Even the most successful married couples experience some difficulty navigating their finances. Especially at the beginning of a relationship, it can be a challenge to get on the same page when it comes to matters of money.
There are so many elements that make up one’s own financial philosophy, including how you were raised, how much you make, and your future financial goals. As your relationship evolves past the point of debating whether or not you should split the bill and into how much you need to save in order to buy a house, how you handle finances both individually and as a couple becomes more important.
"Finances can be a challenging subject in marriage because many of us didn’t grow up in an environment where we could have relaxed, open discussions about money," says Winne Sun, a financial advisor. "Still, to this day, some think it’s taboo to talk about things such as how much you paid for [something], your credit score, financial blunders, etc."
Meet the Expert
Winnie Sun is an award-winning financial advisor and managing director of Sun Group Wealth Partners, a trusted financial consulting firm on the West Coast. She has more than two decades of experience in managing money for high-net-worth individuals, as well as advising companies and small businesses.
It’s rare for couples to have the same ethos regarding money. In most cases, someone is always the spender while the other person is the saver. But even if you don’t have the exact same outlook on money, it is possible to get to a level of financial compatibility that helps you navigate these difficult topics with ease.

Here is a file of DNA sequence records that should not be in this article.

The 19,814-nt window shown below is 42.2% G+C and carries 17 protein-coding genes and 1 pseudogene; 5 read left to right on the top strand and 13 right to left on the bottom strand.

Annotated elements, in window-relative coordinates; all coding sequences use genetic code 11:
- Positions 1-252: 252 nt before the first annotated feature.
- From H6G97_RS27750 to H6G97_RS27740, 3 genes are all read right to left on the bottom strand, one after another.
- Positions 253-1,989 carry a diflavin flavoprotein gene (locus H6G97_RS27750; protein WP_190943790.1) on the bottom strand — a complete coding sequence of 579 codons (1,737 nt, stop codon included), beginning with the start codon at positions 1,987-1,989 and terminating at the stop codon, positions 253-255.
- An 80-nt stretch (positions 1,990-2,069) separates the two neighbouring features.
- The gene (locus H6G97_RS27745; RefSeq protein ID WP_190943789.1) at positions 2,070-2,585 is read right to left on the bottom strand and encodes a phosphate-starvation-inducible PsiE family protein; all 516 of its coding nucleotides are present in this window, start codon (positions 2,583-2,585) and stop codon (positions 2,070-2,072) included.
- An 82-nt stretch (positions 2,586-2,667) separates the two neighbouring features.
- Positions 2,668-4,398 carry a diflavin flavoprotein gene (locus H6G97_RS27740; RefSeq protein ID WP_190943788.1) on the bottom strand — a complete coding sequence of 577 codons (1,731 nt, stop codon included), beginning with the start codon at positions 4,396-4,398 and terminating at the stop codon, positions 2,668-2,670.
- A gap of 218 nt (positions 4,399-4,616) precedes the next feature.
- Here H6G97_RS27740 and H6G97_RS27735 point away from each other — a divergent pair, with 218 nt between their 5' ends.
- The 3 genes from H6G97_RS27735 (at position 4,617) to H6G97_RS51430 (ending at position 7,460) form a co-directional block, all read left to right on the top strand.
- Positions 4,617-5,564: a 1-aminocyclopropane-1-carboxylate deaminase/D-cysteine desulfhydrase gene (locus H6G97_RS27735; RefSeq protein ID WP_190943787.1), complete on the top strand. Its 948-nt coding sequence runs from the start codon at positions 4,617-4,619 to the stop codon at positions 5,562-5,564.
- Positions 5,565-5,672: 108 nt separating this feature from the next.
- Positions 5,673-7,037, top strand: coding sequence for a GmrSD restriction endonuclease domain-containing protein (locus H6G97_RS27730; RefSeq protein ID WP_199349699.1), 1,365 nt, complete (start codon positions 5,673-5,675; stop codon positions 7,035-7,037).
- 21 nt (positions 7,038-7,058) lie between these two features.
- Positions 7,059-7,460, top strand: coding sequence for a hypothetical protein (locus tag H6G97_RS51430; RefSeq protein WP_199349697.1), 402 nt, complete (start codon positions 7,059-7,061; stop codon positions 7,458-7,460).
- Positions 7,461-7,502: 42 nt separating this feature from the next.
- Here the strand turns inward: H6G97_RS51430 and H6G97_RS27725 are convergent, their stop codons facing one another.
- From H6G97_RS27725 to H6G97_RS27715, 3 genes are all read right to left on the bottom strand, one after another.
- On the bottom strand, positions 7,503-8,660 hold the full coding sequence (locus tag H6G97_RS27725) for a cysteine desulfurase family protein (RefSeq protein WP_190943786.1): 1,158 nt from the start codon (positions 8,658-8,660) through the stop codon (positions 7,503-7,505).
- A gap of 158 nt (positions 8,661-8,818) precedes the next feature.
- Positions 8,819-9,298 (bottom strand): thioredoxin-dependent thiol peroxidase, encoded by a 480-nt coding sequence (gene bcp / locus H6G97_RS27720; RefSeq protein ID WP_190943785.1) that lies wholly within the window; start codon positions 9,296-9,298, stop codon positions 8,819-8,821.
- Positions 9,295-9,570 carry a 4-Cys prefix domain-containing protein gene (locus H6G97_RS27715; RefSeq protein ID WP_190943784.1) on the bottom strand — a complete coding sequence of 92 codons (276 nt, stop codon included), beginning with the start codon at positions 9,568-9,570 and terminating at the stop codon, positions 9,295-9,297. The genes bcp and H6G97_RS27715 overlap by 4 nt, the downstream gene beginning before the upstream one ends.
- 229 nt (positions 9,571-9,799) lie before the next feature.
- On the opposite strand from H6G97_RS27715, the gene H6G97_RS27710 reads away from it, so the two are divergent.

As couples deepen their commitment to each other through marriage, money troubles will inevitably come up. With the help of our expert, we’ve rounded up our best pieces of advice for dealing with marital finances to continue leading a happy, healthy marriage.
Why It’s Important to Handle Finances as a Couple
Money is the number one issue married couples fight about. "Money is a very personal topic," says Sun. "[When] asked about their finances, [some people] fear being judged, possibly for having debt, feelings of not earning enough, or not being able to provide."
As a couple, you both enter into the relationship with preconceived principles on how to spend and save your money. It’s important to come together with your partner and decide on a new financial strategy together that works for your lifestyle and goals. Couples can achieve more together, like pay off one partner’s student loan debt faster to avoid costly interest fees, or save up and splurge on a dream vacation. Marriage can be the key to unlocking financial freedom if you’re willing to work together on a game plan to save for your future together.